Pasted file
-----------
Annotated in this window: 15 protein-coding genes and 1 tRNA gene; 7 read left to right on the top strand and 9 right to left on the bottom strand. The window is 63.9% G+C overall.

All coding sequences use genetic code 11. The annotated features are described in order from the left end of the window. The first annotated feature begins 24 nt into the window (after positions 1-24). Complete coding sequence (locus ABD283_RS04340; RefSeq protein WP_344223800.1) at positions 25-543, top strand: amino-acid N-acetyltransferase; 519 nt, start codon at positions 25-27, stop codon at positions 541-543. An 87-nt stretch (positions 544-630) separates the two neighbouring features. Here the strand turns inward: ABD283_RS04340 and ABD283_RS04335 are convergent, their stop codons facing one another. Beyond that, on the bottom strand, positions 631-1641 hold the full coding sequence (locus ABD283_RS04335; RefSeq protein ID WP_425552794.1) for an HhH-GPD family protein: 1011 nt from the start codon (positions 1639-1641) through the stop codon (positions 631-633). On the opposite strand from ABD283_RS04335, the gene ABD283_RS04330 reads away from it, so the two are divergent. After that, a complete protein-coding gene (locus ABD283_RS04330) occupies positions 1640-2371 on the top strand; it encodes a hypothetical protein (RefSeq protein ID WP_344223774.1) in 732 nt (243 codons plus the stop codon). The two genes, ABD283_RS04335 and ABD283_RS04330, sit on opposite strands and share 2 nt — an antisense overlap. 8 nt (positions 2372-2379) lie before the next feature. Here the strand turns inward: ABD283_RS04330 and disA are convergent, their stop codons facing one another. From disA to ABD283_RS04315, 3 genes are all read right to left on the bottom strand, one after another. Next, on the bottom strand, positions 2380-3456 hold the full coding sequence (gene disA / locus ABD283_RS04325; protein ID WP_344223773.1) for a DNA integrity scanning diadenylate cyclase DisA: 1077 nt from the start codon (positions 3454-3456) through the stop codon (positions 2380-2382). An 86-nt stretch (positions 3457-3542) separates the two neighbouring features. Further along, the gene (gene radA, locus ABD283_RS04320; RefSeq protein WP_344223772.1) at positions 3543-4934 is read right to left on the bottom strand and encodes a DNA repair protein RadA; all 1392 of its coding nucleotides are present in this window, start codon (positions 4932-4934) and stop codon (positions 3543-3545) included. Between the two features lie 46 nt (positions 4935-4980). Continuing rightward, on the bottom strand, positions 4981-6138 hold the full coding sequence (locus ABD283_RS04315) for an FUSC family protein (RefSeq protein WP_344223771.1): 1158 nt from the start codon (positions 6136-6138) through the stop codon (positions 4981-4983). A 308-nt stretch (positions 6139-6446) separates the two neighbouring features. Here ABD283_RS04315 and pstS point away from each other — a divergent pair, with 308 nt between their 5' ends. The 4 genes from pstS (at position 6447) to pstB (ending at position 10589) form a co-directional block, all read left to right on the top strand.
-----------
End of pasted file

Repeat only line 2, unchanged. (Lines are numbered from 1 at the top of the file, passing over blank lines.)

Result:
All coding sequences use genetic code 11. The annotated features are described in order from the left end of the window. The first annotated feature begins 24 nt into the window (after positions 1-24). Complete coding sequence (locus ABD283_RS04340; RefSeq protein WP_344223800.1) at positions 25-543, top strand: amino-acid N-acetyltransferase; 519 nt, start codon at positions 25-27, stop codon at positions 541-543. An 87-nt stretch (positions 544-630) separates the two neighbouring features. Here the strand turns inward: ABD283_RS04340 and ABD283_RS04335 are convergent, their stop codons facing one another. Beyond that, on the bottom strand, positions 631-1641 hold the full coding sequence (locus ABD283_RS04335; RefSeq protein ID WP_425552794.1) for an HhH-GPD family protein: 1011 nt from the start codon (positions 1639-1641) through the stop codon (positions 631-633). On the opposite strand from ABD283_RS04335, the gene ABD283_RS04330 reads away from it, so the two are divergent. After that, a complete protein-coding gene (locus ABD283_RS04330) occupies positions 1640-2371 on the top strand; it encodes a hypothetical protein (RefSeq protein ID WP_344223774.1) in 732 nt (243 codons plus the stop codon). The two genes, ABD283_RS04335 and ABD283_RS04330, sit on opposite strands and share 2 nt — an antisense overlap. 8 nt (positions 2372-2379) lie before the next feature. Here the strand turns inward: ABD283_RS04330 and disA are convergent, their stop codons facing one another. From disA to ABD283_RS04315, 3 genes are all read right to left on the bottom strand, one after another. Next, on the bottom strand, positions 2380-3456 hold the full coding sequence (gene disA / locus ABD283_RS04325; protein ID WP_344223773.1) for a DNA integrity scanning diadenylate cyclase DisA: 1077 nt from the start codon (positions 3454-3456) through the stop codon (positions 2380-2382). An 86-nt stretch (positions 3457-3542) separates the two neighbouring features. Further along, the gene (gene radA, locus ABD283_RS04320; RefSeq protein WP_344223772.1) at positions 3543-4934 is read right to left on the bottom strand and encodes a DNA repair protein RadA; all 1392 of its coding nucleotides are present in this window, start codon (positions 4932-4934) and stop codon (positions 3543-3545) included. Between the two features lie 46 nt (positions 4935-4980). Continuing rightward, on the bottom strand, positions 4981-6138 hold the full coding sequence (locus ABD283_RS04315) for an FUSC family protein (RefSeq protein WP_344223771.1): 1158 nt from the start codon (positions 6136-6138) through the stop codon (positions 4981-4983). A 308-nt stretch (positions 6139-6446) separates the two neighbouring features. Here ABD283_RS04315 and pstS point away from each other — a divergent pair, with 308 nt between their 5' ends. The 4 genes from pstS (at position 6447) to pstB (ending at position 10589) form a co-directional block, all read left to right on the top strand.